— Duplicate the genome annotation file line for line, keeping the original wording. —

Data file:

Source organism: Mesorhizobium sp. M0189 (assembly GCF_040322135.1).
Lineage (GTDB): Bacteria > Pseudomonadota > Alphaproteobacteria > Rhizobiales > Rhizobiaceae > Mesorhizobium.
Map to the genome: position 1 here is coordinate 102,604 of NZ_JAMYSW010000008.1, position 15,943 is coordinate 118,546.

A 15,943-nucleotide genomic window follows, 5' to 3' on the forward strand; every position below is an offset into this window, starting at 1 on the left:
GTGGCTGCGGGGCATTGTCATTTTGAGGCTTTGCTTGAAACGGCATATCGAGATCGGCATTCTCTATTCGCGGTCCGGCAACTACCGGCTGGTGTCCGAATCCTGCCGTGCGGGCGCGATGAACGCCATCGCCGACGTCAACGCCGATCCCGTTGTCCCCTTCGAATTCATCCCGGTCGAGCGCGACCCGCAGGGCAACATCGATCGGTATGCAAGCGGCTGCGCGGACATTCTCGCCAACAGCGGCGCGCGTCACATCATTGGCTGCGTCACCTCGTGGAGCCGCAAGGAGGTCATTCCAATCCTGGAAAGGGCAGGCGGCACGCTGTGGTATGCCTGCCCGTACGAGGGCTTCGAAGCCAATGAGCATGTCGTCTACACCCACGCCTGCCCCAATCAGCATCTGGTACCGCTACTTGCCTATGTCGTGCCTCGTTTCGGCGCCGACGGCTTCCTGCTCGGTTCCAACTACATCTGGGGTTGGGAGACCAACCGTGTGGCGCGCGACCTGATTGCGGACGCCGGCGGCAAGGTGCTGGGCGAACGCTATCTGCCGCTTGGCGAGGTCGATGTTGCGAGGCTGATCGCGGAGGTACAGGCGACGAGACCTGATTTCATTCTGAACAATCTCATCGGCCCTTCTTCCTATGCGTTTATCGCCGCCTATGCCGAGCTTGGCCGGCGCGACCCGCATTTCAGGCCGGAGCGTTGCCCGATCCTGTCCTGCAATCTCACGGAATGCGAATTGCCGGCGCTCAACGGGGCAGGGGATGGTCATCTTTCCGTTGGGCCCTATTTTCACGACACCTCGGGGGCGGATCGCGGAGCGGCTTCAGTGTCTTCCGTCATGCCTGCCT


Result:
Source organism: Mesorhizobium sp. M0189 (assembly GCF_040322135.1).
Lineage (GTDB): Bacteria > Pseudomonadota > Alphaproteobacteria > Rhizobiales > Rhizobiaceae > Mesorhizobium.
Map to the genome: position 1 here is coordinate 102,604 of NZ_JAMYSW010000008.1, position 15,943 is coordinate 118,546.

A 15,943-nucleotide genomic window follows, 5' to 3' on the forward strand; every position below is an offset into this window, starting at 1 on the left:
GTGGCTGCGGGGCATTGTCATTTTGAGGCTTTGCTTGAAACGGCATATCGAGATCGGCATTCTCTATTCGCGGTCCGGCAACTACCGGCTGGTGTCCGAATCCTGCCGTGCGGGCGCGATGAACGCCATCGCCGACGTCAACGCCGATCCCGTTGTCCCCTTCGAATTCATCCCGGTCGAGCGCGACCCGCAGGGCAACATCGATCGGTATGCAAGCGGCTGCGCGGACATTCTCGCCAACAGCGGCGCGCGTCACATCATTGGCTGCGTCACCTCGTGGAGCCGCAAGGAGGTCATTCCAATCCTGGAAAGGGCAGGCGGCACGCTGTGGTATGCCTGCCCGTACGAGGGCTTCGAAGCCAATGAGCATGTCGTCTACACCCACGCCTGCCCCAATCAGCATCTGGTACCGCTACTTGCCTATGTCGTGCCTCGTTTCGGCGCCGACGGCTTCCTGCTCGGTTCCAACTACATCTGGGGTTGGGAGACCAACCGTGTGGCGCGCGACCTGATTGCGGACGCCGGCGGCAAGGTGCTGGGCGAACGCTATCTGCCGCTTGGCGAGGTCGATGTTGCGAGGCTGATCGCGGAGGTACAGGCGACGAGACCTGATTTCATTCTGAACAATCTCATCGGCCCTTCTTCCTATGCGTTTATCGCCGCCTATGCCGAGCTTGGCCGGCGCGACCCGCATTTCAGGCCGGAGCGTTGCCCGATCCTGTCCTGCAATCTCACGGAATGCGAATTGCCGGCGCTCAACGGGGCAGGGGATGGTCATCTTTCCGTTGGGCCCTATTTTCACGACACCTCGGGGGCGGATCGCGGAGCGGCTTCAGTGTCTTCCGTCATGCCTGCCT